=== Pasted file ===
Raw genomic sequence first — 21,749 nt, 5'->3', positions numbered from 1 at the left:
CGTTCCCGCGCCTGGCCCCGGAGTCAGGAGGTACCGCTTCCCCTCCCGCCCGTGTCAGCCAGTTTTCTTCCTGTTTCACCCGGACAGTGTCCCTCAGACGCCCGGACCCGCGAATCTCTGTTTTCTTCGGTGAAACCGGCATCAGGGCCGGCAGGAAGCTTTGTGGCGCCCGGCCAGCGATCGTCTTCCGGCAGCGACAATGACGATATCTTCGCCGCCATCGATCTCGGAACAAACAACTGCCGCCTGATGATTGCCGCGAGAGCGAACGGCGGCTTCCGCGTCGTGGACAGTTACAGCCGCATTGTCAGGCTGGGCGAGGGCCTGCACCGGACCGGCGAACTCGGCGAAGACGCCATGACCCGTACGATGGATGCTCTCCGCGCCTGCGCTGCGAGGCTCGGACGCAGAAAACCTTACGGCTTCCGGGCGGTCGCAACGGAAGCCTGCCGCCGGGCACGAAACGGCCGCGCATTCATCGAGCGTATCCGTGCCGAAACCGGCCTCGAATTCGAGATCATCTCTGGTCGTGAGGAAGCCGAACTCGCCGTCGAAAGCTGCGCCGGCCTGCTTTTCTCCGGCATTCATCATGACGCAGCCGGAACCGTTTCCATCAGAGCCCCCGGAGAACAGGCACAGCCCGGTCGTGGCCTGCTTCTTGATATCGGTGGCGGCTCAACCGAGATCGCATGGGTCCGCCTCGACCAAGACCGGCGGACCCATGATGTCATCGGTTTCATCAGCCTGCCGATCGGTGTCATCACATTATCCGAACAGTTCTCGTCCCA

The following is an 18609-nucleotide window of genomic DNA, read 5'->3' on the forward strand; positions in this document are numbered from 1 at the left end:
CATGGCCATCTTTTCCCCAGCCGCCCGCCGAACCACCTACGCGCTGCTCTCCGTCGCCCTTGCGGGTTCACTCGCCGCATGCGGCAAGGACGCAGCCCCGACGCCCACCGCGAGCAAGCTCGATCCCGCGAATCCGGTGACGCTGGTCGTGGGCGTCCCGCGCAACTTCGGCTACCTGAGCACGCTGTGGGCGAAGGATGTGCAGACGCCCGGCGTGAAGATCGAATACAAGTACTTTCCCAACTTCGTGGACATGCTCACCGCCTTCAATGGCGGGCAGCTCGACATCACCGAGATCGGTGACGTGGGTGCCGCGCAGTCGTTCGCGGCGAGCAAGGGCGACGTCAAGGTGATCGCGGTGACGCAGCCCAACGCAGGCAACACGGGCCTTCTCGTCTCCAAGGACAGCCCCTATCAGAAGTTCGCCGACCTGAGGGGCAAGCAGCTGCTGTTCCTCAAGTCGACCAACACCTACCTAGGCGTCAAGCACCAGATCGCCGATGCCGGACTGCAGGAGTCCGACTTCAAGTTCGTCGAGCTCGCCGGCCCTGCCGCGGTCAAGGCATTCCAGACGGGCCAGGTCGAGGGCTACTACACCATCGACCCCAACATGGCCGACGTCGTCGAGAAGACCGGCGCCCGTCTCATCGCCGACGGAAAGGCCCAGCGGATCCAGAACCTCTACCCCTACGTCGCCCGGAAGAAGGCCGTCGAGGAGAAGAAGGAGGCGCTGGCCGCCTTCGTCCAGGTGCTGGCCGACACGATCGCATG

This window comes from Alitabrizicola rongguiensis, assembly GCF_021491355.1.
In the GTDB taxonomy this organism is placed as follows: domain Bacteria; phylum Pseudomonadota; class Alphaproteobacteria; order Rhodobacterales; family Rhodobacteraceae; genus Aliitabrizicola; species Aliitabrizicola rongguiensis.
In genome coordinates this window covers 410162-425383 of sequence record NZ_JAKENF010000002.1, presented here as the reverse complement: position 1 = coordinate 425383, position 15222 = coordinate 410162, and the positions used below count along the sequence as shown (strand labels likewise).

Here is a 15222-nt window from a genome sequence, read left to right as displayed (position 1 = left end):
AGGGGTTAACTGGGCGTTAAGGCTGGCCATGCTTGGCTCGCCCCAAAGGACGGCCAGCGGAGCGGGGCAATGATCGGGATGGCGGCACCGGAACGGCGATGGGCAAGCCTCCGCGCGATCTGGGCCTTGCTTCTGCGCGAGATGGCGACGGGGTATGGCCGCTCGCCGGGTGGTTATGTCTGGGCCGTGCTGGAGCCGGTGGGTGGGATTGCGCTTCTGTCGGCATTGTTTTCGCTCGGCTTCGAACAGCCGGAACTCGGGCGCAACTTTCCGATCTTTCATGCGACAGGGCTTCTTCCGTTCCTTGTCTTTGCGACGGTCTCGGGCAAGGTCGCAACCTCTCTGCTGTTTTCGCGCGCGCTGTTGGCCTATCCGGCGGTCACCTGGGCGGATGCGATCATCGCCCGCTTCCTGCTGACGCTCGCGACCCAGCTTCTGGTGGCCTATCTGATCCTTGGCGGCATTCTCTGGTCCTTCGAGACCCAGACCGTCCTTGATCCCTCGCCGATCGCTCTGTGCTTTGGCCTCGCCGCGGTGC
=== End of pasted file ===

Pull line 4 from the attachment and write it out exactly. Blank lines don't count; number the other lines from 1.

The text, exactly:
CATGGCCATCTTTTCCCCAGCCGCCCGCCGAACCACCTACGCGCTGCTCTCCGTCGCCCTTGCGGGTTCACTCGCCGCATGCGGCAAGGACGCAGCCCCGACGCCCACCGCGAGCAAGCTCGATCCCGCGAATCCGGTGACGCTGGTCGTGGGCGTCCCGCGCAACTTCGGCTACCTGAGCACGCTGTGGGCGAAGGATGTGCAGACGCCCGGCGTGAAGATCGAATACAAGTACTTTCCCAACTTCGTGGACATGCTCACCGCCTTCAATGGCGGGCAGCTCGACATCACCGAGATCGGTGACGTGGGTGCCGCGCAGTCGTTCGCGGCGAGCAAGGGCGACGTCAAGGTGATCGCGGTGACGCAGCCCAACGCAGGCAACACGGGCCTTCTCGTCTCCAAGGACAGCCCCTATCAGAAGTTCGCCGACCTGAGGGGCAAGCAGCTGCTGTTCCTCAAGTCGACCAACACCTACCTAGGCGTCAAGCACCAGATCGCCGATGCCGGACTGCAGGAGTCCGACTTCAAGTTCGTCGAGCTCGCCGGCCCTGCCGCGGTCAAGGCATTCCAGACGGGCCAGGTCGAGGGCTACTACACCATCGACCCCAACATGGCCGACGTCGTCGAGAAGACCGGCGCCCGTCTCATCGCCGACGGAAAGGCCCAGCGGATCCAGAACCTCTACCCCTACGTCGCCCGGAAGAAGGCCGTCGAGGAGAAGAAGGAGGCGCTGGCCGCCTTCGTCCAGGTGCTGGCCGACACGATCGCATG